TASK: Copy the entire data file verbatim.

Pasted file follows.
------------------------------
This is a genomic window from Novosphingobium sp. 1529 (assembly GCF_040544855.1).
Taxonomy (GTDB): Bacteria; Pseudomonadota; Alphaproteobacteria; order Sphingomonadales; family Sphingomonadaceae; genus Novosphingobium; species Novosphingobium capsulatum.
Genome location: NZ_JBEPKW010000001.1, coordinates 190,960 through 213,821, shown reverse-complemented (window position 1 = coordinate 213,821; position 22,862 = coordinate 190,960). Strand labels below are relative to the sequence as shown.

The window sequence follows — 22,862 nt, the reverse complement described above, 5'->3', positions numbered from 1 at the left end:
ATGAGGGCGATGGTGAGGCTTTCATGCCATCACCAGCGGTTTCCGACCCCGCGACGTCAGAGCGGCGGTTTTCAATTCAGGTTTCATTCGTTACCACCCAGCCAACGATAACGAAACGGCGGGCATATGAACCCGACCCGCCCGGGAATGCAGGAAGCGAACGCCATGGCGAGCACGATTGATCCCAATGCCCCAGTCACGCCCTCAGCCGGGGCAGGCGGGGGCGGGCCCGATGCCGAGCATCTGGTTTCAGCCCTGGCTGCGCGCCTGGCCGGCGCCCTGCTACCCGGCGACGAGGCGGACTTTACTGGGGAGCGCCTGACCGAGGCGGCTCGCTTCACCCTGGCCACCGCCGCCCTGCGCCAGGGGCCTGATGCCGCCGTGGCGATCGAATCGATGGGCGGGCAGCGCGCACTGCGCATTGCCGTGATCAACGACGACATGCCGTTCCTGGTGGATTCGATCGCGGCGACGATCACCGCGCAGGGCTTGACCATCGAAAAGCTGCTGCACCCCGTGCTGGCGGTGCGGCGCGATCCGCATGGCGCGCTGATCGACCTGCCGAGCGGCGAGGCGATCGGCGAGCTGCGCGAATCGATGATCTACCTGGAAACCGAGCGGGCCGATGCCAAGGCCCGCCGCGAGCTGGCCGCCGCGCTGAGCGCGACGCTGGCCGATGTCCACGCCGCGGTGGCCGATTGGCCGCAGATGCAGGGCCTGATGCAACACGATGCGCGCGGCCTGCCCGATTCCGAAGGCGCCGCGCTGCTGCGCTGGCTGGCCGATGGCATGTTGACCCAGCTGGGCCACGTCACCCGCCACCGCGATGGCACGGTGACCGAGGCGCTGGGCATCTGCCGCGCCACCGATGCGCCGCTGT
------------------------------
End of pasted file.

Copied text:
This is a genomic window from Novosphingobium sp. 1529 (assembly GCF_040544855.1).
Taxonomy (GTDB): Bacteria; Pseudomonadota; Alphaproteobacteria; order Sphingomonadales; family Sphingomonadaceae; genus Novosphingobium; species Novosphingobium capsulatum.
Genome location: NZ_JBEPKW010000001.1, coordinates 190,960 through 213,821, shown reverse-complemented (window position 1 = coordinate 213,821; position 22,862 = coordinate 190,960). Strand labels below are relative to the sequence as shown.

The window sequence follows — 22,862 nt, the reverse complement described above, 5'->3', positions numbered from 1 at the left end:
ATGAGGGCGATGGTGAGGCTTTCATGCCATCACCAGCGGTTTCCGACCCCGCGACGTCAGAGCGGCGGTTTTCAATTCAGGTTTCATTCGTTACCACCCAGCCAACGATAACGAAACGGCGGGCATATGAACCCGACCCGCCCGGGAATGCAGGAAGCGAACGCCATGGCGAGCACGATTGATCCCAATGCCCCAGTCACGCCCTCAGCCGGGGCAGGCGGGGGCGGGCCCGATGCCGAGCATCTGGTTTCAGCCCTGGCTGCGCGCCTGGCCGGCGCCCTGCTACCCGGCGACGAGGCGGACTTTACTGGGGAGCGCCTGACCGAGGCGGCTCGCTTCACCCTGGCCACCGCCGCCCTGCGCCAGGGGCCTGATGCCGCCGTGGCGATCGAATCGATGGGCGGGCAGCGCGCACTGCGCATTGCCGTGATCAACGACGACATGCCGTTCCTGGTGGATTCGATCGCGGCGACGATCACCGCGCAGGGCTTGACCATCGAAAAGCTGCTGCACCCCGTGCTGGCGGTGCGGCGCGATCCGCATGGCGCGCTGATCGACCTGCCGAGCGGCGAGGCGATCGGCGAGCTGCGCGAATCGATGATCTACCTGGAAACCGAGCGGGCCGATGCCAAGGCCCGCCGCGAGCTGGCCGCCGCGCTGAGCGCGACGCTGGCCGATGTCCACGCCGCGGTGGCCGATTGGCCGCAGATGCAGGGCCTGATGCAACACGATGCGCGCGGCCTGCCCGATTCCGAAGGCGCCGCGCTGCTGCGCTGGCTGGCCGATGGCATGTTGACCCAGCTGGGCCACGTCACCCGCCACCGCGATGGCACGGTGACCGAGGCGCTGGGCATCTGCCGCGCCACCGATGCGCCGCTGT